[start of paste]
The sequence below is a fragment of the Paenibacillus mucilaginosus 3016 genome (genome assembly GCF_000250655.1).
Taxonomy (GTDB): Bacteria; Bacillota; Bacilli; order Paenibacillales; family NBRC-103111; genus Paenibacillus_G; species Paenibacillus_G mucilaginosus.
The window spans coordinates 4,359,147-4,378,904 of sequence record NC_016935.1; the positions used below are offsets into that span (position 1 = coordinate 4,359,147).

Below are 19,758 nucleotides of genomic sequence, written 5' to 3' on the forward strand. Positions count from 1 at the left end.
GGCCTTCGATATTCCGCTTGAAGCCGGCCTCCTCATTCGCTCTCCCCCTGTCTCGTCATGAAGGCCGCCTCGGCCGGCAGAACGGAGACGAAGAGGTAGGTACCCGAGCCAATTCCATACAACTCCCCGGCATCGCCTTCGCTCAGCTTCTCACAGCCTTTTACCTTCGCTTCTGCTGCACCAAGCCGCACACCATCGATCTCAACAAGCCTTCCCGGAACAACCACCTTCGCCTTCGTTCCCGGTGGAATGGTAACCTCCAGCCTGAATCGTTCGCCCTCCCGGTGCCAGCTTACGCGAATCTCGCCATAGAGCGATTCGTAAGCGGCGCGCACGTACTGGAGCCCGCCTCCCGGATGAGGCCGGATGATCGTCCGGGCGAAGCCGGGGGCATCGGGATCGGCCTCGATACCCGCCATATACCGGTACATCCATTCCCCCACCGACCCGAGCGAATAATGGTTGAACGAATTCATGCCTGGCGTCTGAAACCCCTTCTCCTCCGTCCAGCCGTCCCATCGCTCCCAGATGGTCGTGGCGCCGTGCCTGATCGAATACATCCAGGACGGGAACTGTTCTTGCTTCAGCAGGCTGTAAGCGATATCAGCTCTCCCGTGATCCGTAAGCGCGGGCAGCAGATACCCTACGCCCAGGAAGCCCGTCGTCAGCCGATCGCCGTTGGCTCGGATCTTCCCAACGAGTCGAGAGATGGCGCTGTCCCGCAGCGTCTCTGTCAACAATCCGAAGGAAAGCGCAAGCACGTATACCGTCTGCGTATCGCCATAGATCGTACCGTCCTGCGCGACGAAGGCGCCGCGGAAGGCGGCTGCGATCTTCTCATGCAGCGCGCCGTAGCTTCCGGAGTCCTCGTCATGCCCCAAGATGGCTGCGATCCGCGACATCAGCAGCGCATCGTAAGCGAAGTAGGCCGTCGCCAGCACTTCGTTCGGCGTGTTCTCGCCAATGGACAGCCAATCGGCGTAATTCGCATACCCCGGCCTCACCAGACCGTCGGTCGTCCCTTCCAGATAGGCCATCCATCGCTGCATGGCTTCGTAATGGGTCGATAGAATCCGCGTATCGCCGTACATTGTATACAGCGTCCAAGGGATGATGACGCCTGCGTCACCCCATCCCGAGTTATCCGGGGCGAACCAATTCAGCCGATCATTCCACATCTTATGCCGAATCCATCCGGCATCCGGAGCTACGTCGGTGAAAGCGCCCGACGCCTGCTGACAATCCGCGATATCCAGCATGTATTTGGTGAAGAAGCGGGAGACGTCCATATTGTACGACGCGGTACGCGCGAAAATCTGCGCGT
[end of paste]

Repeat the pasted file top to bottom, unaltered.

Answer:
The sequence below is a fragment of the Paenibacillus mucilaginosus 3016 genome (genome assembly GCF_000250655.1).
Taxonomy (GTDB): Bacteria; Bacillota; Bacilli; order Paenibacillales; family NBRC-103111; genus Paenibacillus_G; species Paenibacillus_G mucilaginosus.
The window spans coordinates 4,359,147-4,378,904 of sequence record NC_016935.1; the positions used below are offsets into that span (position 1 = coordinate 4,359,147).

Below are 19,758 nucleotides of genomic sequence, written 5' to 3' on the forward strand. Positions count from 1 at the left end.
GGCCTTCGATATTCCGCTTGAAGCCGGCCTCCTCATTCGCTCTCCCCCTGTCTCGTCATGAAGGCCGCCTCGGCCGGCAGAACGGAGACGAAGAGGTAGGTACCCGAGCCAATTCCATACAACTCCCCGGCATCGCCTTCGCTCAGCTTCTCACAGCCTTTTACCTTCGCTTCTGCTGCACCAAGCCGCACACCATCGATCTCAACAAGCCTTCCCGGAACAACCACCTTCGCCTTCGTTCCCGGTGGAATGGTAACCTCCAGCCTGAATCGTTCGCCCTCCCGGTGCCAGCTTACGCGAATCTCGCCATAGAGCGATTCGTAAGCGGCGCGCACGTACTGGAGCCCGCCTCCCGGATGAGGCCGGATGATCGTCCGGGCGAAGCCGGGGGCATCGGGATCGGCCTCGATACCCGCCATATACCGGTACATCCATTCCCCCACCGACCCGAGCGAATAATGGTTGAACGAATTCATGCCTGGCGTCTGAAACCCCTTCTCCTCCGTCCAGCCGTCCCATCGCTCCCAGATGGTCGTGGCGCCGTGCCTGATCGAATACATCCAGGACGGGAACTGTTCTTGCTTCAGCAGGCTGTAAGCGATATCAGCTCTCCCGTGATCCGTAAGCGCGGGCAGCAGATACCCTACGCCCAGGAAGCCCGTCGTCAGCCGATCGCCGTTGGCTCGGATCTTCCCAACGAGTCGAGAGATGGCGCTGTCCCGCAGCGTCTCTGTCAACAATCCGAAGGAAAGCGCAAGCACGTATACCGTCTGCGTATCGCCATAGATCGTACCGTCCTGCGCGACGAAGGCGCCGCGGAAGGCGGCTGCGATCTTCTCATGCAGCGCGCCGTAGCTTCCGGAGTCCTCGTCATGCCCCAAGATGGCTGCGATCCGCGACATCAGCAGCGCATCGTAAGCGAAGTAGGCCGTCGCCAGCACTTCGTTCGGCGTGTTCTCGCCAATGGACAGCCAATCGGCGTAATTCGCATACCCCGGCCTCACCAGACCGTCGGTCGTCCCTTCCAGATAGGCCATCCATCGCTGCATGGCTTCGTAATGGGTCGATAGAATCCGCGTATCGCCGTACATTGTATACAGCGTCCAAGGGATGATGACGCCTGCGTCACCCCATCCCGAGTTATCCGGGGCGAACCAATTCAGCCGATCATTCCACATCTTATGCCGAATCCATCCGGCATCCGGAGCTACGTCGGTGAAAGCGCCCGACGCCTGCTGACAATCCGCGATATCCAGCATGTATTTGGTGAAGAAGCGGGAGACGTCCATATTGTACGACGCGGTACGCGCGAAAATCTGCGCGT